The WhatsApp message from my friend Ingrid read: “How was your trip to the Outer Banks, NC?” I answered: “It was beautiful and fun but not the restful time we anticipated. I guess we don’t do low-key, relaxing vacations.” My husband and I are planners and we have a talent for packing many things into our days. Although we have never attempted a relaxing vacation, we told ourselves this summer, we would simply drink in the sights and sounds of the ocean.
You may ask: “Why and how did you change the direction of your vacation if you were looking to relax? Further, why didn’t you schedule fewer activities and start the day later? How did you lose control of your time?”
I believe it is not a matter of losing control. It is a matter of making adjustments to allow for the best holiday possible. Travelers are bound to learn key details once they have arrived that they couldn’t have known before. Plus, there are always the odd attractions and details that come to light after tourists arrive at their vacation destinations. For instance, we knew we wanted to go to Kitty Hawk and see the museum and take the walk to the monument on the outskirts of the property. After arriving at our resort, we were advised to arrive at Kitty Hawk early, before the temperatures soar into the 90s. Learning this, we began our morning earlier, which was a wise move because, although we arrived 15 minutes after opening, parking was almost gone. Walking around in the intense heat and climbing the completely unshaded hill to the monument was a little rough, but totally worth it.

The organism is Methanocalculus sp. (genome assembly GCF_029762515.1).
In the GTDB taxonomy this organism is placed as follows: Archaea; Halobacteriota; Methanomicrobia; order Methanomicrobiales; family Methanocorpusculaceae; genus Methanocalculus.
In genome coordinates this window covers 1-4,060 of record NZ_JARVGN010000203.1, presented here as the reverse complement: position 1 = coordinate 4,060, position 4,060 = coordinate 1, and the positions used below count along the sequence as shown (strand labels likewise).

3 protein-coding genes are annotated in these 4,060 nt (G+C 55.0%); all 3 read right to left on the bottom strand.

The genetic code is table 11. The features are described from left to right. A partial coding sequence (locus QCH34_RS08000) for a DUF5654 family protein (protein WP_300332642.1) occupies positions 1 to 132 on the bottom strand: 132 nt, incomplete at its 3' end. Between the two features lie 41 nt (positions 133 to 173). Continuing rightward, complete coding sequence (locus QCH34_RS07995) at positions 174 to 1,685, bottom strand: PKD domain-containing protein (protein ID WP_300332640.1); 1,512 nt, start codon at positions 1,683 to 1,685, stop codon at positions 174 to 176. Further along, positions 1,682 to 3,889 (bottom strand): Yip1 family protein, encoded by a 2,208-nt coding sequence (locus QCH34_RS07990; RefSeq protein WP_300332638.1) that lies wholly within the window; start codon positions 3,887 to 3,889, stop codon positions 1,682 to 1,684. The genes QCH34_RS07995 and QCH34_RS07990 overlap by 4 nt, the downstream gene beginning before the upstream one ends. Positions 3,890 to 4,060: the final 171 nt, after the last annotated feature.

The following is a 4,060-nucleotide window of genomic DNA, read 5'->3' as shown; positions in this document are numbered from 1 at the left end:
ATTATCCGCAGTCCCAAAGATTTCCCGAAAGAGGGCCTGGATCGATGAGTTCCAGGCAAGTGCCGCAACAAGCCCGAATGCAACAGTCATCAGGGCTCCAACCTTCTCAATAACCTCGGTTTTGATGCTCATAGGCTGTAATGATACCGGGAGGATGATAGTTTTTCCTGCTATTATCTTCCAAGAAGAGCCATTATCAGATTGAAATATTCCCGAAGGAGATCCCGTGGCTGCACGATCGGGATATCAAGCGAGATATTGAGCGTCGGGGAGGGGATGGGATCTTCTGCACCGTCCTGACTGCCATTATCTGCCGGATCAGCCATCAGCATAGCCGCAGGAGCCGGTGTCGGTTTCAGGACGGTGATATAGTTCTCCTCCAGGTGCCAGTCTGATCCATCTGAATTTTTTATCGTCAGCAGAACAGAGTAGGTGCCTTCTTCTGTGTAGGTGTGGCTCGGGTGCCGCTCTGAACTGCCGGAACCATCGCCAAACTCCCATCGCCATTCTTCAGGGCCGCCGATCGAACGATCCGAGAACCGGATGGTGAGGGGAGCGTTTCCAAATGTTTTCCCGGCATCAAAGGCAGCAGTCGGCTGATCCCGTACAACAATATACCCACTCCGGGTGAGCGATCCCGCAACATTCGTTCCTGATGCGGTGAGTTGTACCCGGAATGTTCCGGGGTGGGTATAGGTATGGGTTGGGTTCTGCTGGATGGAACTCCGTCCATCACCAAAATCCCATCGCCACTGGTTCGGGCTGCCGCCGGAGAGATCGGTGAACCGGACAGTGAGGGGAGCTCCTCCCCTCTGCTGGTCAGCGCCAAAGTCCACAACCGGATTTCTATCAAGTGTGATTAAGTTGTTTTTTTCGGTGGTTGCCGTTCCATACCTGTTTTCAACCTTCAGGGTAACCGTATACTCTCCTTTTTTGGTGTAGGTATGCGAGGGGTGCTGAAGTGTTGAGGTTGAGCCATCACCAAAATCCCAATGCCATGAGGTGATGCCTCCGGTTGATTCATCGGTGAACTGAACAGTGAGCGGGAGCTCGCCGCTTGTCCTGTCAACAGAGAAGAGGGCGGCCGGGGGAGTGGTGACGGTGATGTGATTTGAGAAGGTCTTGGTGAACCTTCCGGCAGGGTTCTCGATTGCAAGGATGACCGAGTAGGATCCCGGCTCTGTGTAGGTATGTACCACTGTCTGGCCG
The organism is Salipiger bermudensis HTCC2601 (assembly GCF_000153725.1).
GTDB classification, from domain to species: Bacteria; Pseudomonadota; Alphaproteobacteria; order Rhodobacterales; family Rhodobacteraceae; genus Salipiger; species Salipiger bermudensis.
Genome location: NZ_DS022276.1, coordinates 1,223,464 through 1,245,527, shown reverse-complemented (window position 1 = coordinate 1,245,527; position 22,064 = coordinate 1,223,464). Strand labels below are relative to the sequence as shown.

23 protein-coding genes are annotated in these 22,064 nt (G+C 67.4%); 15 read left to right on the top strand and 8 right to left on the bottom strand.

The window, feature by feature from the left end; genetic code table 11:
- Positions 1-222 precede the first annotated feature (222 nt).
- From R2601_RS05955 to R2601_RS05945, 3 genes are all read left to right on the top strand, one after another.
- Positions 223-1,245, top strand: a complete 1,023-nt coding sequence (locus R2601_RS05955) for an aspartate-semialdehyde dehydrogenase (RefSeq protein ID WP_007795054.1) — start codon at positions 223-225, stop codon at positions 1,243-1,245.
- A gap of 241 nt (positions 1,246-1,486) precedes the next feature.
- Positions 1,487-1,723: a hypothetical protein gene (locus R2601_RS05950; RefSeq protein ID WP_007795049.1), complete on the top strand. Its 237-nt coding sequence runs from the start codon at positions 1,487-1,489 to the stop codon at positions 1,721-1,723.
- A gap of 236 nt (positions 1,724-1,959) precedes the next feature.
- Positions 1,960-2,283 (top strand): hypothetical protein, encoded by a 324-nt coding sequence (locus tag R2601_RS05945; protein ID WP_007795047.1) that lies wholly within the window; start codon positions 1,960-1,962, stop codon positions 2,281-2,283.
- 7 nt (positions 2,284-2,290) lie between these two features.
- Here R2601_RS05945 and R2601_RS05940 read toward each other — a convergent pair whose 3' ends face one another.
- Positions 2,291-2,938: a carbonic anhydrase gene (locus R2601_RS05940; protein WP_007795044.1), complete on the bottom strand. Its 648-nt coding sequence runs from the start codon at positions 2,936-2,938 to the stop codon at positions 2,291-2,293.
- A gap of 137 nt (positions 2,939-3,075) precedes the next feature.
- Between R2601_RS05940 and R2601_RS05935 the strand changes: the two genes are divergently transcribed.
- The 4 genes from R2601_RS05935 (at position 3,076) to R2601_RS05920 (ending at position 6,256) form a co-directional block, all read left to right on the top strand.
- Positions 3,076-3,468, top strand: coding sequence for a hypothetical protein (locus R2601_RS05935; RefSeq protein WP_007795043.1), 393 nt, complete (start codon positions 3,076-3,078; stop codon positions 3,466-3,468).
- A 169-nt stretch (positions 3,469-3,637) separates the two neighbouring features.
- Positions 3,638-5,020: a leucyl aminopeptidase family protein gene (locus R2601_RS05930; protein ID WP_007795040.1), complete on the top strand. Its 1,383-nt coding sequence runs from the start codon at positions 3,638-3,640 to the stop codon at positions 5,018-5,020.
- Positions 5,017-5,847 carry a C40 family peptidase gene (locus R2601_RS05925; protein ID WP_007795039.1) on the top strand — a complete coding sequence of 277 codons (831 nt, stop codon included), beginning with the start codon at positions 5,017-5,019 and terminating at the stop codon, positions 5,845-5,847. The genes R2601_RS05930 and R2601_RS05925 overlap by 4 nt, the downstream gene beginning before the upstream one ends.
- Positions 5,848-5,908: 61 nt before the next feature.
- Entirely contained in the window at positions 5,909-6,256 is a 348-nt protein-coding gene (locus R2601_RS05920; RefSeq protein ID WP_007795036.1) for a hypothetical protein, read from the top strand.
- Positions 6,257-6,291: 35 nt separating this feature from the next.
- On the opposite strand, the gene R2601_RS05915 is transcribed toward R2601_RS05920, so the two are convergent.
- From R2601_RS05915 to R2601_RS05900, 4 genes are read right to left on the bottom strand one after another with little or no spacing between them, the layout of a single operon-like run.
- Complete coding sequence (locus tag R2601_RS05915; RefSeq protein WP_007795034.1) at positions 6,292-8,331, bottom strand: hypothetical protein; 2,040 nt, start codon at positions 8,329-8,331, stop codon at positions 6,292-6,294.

Another thing we didn’t realize before arriving at the Outer Banks was how many beautiful trails we would encounter. We hiked frequently but we chose the less strenuous, shaded paths. We did not regret our decision to hike, however, we may have regretted our decision to walk on a mile-long boardwalk in the town of Duck. Along our right side was the water and along our left was store after store of a mixture of quaint shops and shamefully tacky tourist traps. The cleverest of the shops was Outer Bark, “catering to dogs and dog lovers,” and our favorite shop was a bookstore and coffee house combo called Duck Cottage. The Duck Cottage could give lessons on how to make a delicious cup of coffee!